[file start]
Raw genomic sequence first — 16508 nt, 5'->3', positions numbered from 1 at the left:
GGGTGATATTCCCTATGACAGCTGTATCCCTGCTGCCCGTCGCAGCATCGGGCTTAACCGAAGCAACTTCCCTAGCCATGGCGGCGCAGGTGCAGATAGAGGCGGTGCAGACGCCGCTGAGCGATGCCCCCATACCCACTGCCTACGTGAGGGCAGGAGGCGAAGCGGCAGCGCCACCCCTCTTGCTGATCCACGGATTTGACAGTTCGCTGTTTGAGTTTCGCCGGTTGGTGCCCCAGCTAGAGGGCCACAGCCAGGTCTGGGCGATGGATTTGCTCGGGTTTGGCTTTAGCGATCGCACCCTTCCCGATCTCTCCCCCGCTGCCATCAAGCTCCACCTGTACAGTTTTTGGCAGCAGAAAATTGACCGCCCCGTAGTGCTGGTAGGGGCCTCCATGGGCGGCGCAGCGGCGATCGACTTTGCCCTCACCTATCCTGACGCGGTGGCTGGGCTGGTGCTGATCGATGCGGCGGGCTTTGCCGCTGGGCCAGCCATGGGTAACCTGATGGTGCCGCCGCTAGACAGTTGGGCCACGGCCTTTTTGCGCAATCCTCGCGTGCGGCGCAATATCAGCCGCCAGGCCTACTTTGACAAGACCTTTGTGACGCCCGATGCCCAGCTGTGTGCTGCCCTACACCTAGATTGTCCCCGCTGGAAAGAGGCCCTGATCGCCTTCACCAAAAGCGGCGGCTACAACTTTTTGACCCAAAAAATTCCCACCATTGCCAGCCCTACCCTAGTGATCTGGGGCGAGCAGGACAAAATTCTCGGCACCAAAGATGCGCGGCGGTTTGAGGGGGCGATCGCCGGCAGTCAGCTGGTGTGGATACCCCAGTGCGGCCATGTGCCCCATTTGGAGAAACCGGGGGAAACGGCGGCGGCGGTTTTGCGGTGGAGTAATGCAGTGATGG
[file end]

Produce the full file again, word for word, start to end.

Raw genomic sequence first — 16508 nt, 5'->3', positions numbered from 1 at the left:
GGGTGATATTCCCTATGACAGCTGTATCCCTGCTGCCCGTCGCAGCATCGGGCTTAACCGAAGCAACTTCCCTAGCCATGGCGGCGCAGGTGCAGATAGAGGCGGTGCAGACGCCGCTGAGCGATGCCCCCATACCCACTGCCTACGTGAGGGCAGGAGGCGAAGCGGCAGCGCCACCCCTCTTGCTGATCCACGGATTTGACAGTTCGCTGTTTGAGTTTCGCCGGTTGGTGCCCCAGCTAGAGGGCCACAGCCAGGTCTGGGCGATGGATTTGCTCGGGTTTGGCTTTAGCGATCGCACCCTTCCCGATCTCTCCCCCGCTGCCATCAAGCTCCACCTGTACAGTTTTTGGCAGCAGAAAATTGACCGCCCCGTAGTGCTGGTAGGGGCCTCCATGGGCGGCGCAGCGGCGATCGACTTTGCCCTCACCTATCCTGACGCGGTGGCTGGGCTGGTGCTGATCGATGCGGCGGGCTTTGCCGCTGGGCCAGCCATGGGTAACCTGATGGTGCCGCCGCTAGACAGTTGGGCCACGGCCTTTTTGCGCAATCCTCGCGTGCGGCGCAATATCAGCCGCCAGGCCTACTTTGACAAGACCTTTGTGACGCCCGATGCCCAGCTGTGTGCTGCCCTACACCTAGATTGTCCCCGCTGGAAAGAGGCCCTGATCGCCTTCACCAAAAGCGGCGGCTACAACTTTTTGACCCAAAAAATTCCCACCATTGCCAGCCCTACCCTAGTGATCTGGGGCGAGCAGGACAAAATTCTCGGCACCAAAGATGCGCGGCGGTTTGAGGGGGCGATCGCCGGCAGTCAGCTGGTGTGGATACCCCAGTGCGGCCATGTGCCCCATTTGGAGAAACCGGGGGAAACGGCGGCGGCGGTTTTGCGGTGGAGTAATGCAGTGATGG